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Lots of people want to work at startups these days. And for good reason. When I left my former positions at big companies like Microsoft and Amazon, I caught the startup bug and got hooked on the challenge and opportunity they provided.

But the thing that we all love about startups – that they’re different – is also the thing that can make getting a job at one a little tricky. The rules for getting a job at a startup don’t exactly conform to the traditional wisdom out there for job-seekers applying to big companies. If you are looking to break into the world of startups, shedding the idea that a good suit and a polished resume are all you need to get in the door will be key for landing your awesome new position.

Even though startups and startup culture have become so prevalent in business today, most of the job-searching guides and wisdom available to job-seekers has to do with how to get hired at a traditional company with traditional rules. What you used to do to get a job doesn’t necessarily apply in the startup world, and many of the traditional requirements need a new spin to catch the attention of one of these fast-moving, driven teams.

In my career, I’ve interviewed over 600 people and hired over 70, many of those for the startups I’ve worked at or was helping as a consultant. Based on that experience, I’ve put together a simple guide for getting hired at the startup of your dreams.

Why is startup hiring different?

At a big company, you might submit your resume to the HR department and then wait weeks before you first hear back about an interview. At startups, there are compressed timelines, and not enough people to do everything. Things move a lot faster and you have to make more noise (or be more noteworthy) to get noticed.

If you haven’t worked at a startup before, you’ll likely be surprised by the intensity of the work and the environment – and this intensity is no different for the hiring process. The people in charge of hiring at a startup are often working on lots of different items than at your typical large company (hence the saying “wear many hats”).

Instead of meeting with an HR rep or recruiter whose entire day is about screening employees, you could be communicating directly with a busy founder, CTO or CEO. This means they don’t have tons of time and if you don’t make an impact right away, they might just skip over you.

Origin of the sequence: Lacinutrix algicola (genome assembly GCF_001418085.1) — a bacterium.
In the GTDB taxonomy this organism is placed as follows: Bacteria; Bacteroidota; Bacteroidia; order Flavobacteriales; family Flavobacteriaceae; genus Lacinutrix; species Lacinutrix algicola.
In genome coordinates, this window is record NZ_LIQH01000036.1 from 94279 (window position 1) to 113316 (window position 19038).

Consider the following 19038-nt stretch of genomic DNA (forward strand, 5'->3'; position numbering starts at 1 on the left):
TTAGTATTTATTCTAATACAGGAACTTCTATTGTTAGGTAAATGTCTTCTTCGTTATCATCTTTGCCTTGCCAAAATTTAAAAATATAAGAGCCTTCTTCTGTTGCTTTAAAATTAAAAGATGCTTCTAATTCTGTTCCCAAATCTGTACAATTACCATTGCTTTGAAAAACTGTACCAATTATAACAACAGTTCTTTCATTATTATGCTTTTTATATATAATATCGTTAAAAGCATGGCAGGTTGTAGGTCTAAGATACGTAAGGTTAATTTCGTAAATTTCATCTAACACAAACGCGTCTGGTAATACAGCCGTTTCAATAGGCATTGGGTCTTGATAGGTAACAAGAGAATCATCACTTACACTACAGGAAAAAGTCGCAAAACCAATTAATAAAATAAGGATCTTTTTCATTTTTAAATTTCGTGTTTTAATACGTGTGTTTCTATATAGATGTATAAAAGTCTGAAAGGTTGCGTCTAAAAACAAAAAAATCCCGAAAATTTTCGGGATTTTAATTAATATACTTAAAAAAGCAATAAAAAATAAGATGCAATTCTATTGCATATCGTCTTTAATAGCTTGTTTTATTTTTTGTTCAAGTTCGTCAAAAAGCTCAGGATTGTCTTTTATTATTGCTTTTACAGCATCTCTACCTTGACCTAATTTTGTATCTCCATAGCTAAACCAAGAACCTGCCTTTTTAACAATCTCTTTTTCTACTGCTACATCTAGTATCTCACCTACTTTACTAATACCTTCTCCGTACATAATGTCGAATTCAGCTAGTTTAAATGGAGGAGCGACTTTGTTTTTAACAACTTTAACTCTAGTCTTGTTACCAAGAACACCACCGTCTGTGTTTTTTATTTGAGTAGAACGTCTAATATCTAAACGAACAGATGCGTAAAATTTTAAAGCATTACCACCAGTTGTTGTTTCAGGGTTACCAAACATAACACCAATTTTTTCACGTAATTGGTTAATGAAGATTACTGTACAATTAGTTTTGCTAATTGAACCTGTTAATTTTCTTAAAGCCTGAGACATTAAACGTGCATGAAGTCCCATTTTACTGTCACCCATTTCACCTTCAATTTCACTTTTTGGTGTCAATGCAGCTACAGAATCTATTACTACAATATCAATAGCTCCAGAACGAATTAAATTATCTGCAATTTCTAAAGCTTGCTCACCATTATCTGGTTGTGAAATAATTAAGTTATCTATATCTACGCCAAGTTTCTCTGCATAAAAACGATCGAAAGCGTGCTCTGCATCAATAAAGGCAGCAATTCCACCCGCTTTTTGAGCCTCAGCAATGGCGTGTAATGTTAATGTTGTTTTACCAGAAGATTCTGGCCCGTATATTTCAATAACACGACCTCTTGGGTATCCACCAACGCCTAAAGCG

Because of the fast pace and limited resources, hiring managers are looking for candidates who can hit the ground running and be passionate about their role, without a lot of prodding. Culture fit and willingness to do the hard work it takes to launch a company are some of the biggest factors that folks doing hiring at startups look for.

Were you a superstar at your last job?

If you want to work at a startup, you should be; and your resume, cover letter, and communication with the company should reflect that. Didn’t do so great at your last job or in school? Well, you’ll have to counteract that by making a splash somewhere else, like with your own personal projects, an open source project, or with an organization you participate in.

Startups look for people who are going to have the ability to make meaningful changes within their organization. With smaller teams and more at stake, the impact an individual can make on the company or their team is potentially huge. Standards are high and priority is given to candidates who show they’ve got the passion and skills to get the job done..

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How can I improve my odds of getting hired at a startup?

  • Look at local tech news for companies that have been funded recently. This means they likely have money to pay you, and that someone has done some due diligence before you (ie. the investors). Look at VCs who you know and respect, or who have funded companies you know that have had successful exits, and see what companies are in their portfolio. You may find a company you weren’t aware of but who fits your criteria.